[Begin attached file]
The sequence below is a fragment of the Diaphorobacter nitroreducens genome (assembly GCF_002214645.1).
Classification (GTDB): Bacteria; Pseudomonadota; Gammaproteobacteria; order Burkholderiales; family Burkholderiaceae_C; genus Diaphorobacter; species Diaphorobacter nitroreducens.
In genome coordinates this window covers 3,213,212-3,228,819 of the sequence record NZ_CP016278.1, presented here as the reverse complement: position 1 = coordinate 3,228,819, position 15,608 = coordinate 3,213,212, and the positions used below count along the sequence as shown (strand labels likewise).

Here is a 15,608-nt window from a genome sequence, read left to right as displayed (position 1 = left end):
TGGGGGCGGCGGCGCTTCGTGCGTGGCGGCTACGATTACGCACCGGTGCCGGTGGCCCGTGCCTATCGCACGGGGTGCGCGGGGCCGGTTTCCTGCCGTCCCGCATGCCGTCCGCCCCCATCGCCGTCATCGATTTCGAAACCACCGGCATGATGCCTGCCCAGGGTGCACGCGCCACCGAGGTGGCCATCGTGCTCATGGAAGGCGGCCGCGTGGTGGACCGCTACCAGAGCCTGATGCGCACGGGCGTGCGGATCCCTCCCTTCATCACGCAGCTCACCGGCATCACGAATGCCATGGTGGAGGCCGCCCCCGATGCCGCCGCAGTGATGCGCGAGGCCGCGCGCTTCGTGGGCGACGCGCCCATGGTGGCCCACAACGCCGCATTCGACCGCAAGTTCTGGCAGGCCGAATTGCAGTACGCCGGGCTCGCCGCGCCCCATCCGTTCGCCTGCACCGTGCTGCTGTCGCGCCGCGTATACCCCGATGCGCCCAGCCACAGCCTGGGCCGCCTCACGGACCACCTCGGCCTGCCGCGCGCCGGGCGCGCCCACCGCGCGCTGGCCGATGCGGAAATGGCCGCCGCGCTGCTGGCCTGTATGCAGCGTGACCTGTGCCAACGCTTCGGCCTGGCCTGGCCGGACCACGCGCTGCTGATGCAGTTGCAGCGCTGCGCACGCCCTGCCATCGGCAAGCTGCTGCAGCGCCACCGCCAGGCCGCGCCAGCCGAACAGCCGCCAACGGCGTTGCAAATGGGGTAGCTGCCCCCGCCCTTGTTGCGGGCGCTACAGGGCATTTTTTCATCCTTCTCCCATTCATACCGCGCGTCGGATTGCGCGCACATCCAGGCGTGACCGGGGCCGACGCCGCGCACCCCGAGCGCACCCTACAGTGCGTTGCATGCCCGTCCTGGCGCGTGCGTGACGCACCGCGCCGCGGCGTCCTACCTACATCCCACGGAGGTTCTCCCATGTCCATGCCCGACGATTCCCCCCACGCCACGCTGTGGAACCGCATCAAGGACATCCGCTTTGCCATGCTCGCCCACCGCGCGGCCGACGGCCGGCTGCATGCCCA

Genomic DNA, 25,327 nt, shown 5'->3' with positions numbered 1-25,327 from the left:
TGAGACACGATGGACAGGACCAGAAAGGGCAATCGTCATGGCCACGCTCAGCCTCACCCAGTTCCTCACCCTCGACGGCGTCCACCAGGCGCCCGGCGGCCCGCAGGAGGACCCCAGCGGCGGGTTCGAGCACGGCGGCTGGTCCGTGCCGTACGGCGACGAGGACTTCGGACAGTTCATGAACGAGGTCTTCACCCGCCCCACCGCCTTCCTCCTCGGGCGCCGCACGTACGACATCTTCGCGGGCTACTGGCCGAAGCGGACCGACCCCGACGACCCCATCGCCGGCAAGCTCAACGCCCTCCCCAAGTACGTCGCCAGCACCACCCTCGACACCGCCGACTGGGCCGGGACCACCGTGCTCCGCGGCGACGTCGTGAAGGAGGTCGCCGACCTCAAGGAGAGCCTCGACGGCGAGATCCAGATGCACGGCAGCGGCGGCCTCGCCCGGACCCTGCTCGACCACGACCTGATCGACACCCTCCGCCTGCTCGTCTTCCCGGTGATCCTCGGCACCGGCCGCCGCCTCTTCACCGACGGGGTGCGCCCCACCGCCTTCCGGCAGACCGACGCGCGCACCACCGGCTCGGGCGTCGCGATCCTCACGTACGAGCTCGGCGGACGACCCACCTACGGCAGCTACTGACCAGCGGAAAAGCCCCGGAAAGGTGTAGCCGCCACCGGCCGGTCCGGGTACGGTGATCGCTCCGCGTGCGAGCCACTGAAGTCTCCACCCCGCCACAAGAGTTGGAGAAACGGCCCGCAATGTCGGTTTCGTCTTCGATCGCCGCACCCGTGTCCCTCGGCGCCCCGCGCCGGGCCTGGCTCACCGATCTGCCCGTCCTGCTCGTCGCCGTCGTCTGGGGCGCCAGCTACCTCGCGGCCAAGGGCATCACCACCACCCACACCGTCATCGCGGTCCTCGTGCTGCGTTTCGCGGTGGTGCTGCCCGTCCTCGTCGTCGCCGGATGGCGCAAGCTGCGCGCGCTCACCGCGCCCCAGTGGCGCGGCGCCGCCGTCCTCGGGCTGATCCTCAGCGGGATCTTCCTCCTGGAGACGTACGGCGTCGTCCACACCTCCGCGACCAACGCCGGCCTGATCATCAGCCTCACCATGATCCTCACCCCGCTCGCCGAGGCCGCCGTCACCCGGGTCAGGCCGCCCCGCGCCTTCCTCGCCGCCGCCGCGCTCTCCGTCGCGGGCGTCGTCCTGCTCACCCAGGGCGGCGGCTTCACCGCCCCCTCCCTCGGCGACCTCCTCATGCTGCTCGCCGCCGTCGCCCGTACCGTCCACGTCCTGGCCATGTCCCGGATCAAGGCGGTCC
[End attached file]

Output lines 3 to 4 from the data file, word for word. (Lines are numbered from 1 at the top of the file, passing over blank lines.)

In genome coordinates this window covers 3,213,212-3,228,819 of the sequence record NZ_CP016278.1, presented here as the reverse complement: position 1 = coordinate 3,228,819, position 15,608 = coordinate 3,213,212, and the positions used below count along the sequence as shown (strand labels likewise).

Here is a 15,608-nt window from a genome sequence, read left to right as displayed (position 1 = left end):